The findings add to the understanding that regions of the brain do not perform in isolation, but through connectivity of multiple brain networks that signal to each other depending on need and state. It further identifies that brain connectivity during craving is not static, but rather, has fluctuations in connection patterns between reward-related regions such as the central executive network and the nucleus accumbens, areas rich in dopamine. It also highlighted the need to better understand the impact of these dynamic patterns as it relates to cannabis use. Participants were examined with a functional magnetic resonance imaging (fMRI) scanner for these findings.
These findings further extend an earlier study published by Filbey et al in PNAS (August 2009), wherein the Filbey Lab described the first evidence of underlying neural mechanisms during cravings of cannabis users. The findings showed that chronic users not only have increased neural response in reward-related brain regions when there is a desire to consume cannabis, but that the magnitude of the response is associated with the severity of cannabis-related problems.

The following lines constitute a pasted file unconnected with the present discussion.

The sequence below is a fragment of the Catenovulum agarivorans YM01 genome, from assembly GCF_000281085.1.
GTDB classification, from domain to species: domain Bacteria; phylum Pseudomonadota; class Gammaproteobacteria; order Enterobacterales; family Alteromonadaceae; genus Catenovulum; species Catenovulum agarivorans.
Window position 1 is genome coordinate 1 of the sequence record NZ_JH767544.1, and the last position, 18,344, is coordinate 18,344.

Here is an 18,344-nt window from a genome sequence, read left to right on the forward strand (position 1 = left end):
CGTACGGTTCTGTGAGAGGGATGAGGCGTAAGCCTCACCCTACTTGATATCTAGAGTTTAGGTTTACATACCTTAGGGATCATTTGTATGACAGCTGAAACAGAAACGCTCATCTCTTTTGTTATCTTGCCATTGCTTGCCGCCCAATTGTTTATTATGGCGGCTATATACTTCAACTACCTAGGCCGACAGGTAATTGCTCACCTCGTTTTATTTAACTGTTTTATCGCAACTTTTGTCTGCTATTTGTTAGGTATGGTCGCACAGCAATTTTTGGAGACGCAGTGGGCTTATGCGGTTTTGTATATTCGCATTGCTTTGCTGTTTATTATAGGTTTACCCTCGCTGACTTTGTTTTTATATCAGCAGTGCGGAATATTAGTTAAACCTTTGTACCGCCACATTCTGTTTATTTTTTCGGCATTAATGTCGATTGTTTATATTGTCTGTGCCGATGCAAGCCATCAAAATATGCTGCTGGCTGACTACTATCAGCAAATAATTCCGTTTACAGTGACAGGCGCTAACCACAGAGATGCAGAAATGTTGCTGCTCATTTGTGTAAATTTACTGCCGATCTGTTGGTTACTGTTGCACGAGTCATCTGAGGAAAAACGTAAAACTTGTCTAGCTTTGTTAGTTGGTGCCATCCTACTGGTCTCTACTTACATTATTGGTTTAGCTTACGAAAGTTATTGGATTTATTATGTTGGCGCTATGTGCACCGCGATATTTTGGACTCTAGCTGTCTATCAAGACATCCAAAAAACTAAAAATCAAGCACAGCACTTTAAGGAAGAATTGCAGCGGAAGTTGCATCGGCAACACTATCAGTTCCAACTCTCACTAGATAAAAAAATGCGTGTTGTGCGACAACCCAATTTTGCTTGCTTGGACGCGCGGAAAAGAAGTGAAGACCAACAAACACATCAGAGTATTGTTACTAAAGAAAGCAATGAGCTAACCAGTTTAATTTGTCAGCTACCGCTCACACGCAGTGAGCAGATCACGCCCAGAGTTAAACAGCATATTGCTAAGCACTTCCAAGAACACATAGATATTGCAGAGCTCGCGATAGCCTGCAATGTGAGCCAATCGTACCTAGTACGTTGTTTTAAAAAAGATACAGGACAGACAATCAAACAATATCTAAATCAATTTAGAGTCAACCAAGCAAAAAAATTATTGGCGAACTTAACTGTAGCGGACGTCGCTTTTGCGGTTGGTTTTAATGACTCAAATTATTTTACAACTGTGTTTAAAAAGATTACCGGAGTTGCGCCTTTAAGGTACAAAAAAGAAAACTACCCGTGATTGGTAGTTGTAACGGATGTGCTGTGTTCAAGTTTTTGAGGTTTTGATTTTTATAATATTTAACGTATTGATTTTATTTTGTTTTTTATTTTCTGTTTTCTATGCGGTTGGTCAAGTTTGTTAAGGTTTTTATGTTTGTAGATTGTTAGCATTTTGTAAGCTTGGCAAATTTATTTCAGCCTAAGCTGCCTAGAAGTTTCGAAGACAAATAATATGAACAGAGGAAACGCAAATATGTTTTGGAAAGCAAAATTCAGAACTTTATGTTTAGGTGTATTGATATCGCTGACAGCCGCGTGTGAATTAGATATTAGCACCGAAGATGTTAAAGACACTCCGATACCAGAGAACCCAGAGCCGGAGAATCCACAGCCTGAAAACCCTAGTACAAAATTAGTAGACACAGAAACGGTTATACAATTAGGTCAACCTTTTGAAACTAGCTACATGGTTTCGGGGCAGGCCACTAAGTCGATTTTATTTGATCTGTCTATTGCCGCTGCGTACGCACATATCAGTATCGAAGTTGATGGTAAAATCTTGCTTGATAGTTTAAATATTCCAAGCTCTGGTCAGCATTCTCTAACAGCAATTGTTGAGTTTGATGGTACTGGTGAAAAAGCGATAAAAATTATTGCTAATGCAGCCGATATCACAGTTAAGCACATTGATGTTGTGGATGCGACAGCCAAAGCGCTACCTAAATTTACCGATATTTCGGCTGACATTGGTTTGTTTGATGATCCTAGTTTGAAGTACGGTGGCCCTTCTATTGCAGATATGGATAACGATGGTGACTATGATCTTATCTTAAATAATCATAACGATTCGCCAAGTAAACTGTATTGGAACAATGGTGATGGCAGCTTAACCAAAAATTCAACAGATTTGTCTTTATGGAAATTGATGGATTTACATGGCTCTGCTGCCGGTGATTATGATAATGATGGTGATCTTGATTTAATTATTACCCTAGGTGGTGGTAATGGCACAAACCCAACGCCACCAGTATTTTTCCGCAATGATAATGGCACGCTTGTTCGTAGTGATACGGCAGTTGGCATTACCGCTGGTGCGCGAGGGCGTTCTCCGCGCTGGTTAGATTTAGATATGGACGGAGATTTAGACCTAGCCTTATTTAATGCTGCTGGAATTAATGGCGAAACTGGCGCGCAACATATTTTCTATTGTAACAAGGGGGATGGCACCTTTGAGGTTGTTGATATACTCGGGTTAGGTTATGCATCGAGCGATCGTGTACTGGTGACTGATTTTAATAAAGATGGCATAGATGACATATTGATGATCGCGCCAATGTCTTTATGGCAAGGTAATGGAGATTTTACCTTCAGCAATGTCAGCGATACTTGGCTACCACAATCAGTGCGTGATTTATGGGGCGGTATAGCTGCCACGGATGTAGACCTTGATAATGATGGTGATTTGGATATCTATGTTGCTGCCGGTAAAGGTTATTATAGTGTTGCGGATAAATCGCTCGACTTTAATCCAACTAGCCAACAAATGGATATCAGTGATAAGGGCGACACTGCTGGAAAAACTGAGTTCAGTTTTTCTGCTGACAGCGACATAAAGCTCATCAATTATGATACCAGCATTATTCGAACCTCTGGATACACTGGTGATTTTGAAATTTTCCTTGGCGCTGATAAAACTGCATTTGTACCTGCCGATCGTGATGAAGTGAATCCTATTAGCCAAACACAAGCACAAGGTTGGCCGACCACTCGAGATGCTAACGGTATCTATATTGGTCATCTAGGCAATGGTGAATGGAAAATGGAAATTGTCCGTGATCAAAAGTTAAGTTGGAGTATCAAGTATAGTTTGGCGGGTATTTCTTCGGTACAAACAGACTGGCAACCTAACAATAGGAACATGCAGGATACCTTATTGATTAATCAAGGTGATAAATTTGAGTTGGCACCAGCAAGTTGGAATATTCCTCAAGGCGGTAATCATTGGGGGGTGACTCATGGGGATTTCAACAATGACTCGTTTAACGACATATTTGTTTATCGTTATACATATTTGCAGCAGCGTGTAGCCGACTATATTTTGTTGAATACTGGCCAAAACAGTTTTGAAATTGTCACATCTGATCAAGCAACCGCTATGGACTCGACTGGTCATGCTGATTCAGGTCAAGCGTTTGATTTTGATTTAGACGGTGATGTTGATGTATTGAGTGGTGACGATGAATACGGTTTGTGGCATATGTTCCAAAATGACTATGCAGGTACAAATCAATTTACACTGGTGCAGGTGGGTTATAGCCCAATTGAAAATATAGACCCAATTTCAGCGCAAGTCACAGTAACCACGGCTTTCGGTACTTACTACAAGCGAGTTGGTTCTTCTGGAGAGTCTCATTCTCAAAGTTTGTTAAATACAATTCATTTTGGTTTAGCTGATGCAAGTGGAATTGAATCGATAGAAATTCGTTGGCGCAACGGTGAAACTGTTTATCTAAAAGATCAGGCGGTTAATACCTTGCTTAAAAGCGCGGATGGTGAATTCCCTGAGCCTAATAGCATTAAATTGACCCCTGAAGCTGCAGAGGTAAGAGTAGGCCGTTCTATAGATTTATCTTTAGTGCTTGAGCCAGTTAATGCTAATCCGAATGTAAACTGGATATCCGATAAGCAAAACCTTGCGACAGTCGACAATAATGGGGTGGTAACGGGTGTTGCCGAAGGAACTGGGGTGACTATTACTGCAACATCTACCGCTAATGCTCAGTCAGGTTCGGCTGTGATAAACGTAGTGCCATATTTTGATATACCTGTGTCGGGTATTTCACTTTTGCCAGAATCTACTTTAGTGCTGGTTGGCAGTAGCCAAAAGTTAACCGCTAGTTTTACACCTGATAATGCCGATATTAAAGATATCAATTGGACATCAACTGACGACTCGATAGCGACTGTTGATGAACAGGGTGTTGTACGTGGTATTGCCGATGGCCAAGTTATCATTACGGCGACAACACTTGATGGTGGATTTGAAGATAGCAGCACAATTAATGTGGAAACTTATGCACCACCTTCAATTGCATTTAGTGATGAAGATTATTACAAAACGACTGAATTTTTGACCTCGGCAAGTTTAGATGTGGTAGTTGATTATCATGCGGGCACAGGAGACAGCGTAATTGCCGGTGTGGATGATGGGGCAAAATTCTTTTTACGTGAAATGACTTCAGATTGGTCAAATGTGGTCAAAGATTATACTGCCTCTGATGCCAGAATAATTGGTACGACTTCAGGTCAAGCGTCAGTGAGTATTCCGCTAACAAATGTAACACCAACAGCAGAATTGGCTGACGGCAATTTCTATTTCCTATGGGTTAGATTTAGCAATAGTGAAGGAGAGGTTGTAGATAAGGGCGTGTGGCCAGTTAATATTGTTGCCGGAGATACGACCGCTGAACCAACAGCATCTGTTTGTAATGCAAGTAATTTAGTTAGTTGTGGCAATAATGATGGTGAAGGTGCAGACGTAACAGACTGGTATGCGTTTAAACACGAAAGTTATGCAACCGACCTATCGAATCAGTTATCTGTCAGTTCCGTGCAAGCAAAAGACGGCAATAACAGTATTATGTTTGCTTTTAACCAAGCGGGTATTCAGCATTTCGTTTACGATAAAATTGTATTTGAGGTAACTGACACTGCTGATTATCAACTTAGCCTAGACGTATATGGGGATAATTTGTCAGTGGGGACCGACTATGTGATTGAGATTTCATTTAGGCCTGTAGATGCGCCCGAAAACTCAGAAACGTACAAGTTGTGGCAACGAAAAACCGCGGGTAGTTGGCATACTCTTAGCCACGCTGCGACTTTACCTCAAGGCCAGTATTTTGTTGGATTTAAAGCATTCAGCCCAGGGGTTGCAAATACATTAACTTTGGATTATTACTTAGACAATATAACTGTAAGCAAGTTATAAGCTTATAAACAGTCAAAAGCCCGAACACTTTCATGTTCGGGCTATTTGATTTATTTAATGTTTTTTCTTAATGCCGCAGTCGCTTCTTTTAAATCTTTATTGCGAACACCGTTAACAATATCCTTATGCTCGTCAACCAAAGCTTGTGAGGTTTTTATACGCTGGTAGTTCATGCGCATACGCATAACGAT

“Now that we have identified there are differences in large-scale brain network patterns in long-term cannabis users when there is craving, we can use these as biomarkers of cannabis use disorder to aid treatment strategies. Future studies are needed to determine how these brain network patterns might change over the course of treatment and recovery,” said Dr. Filbey.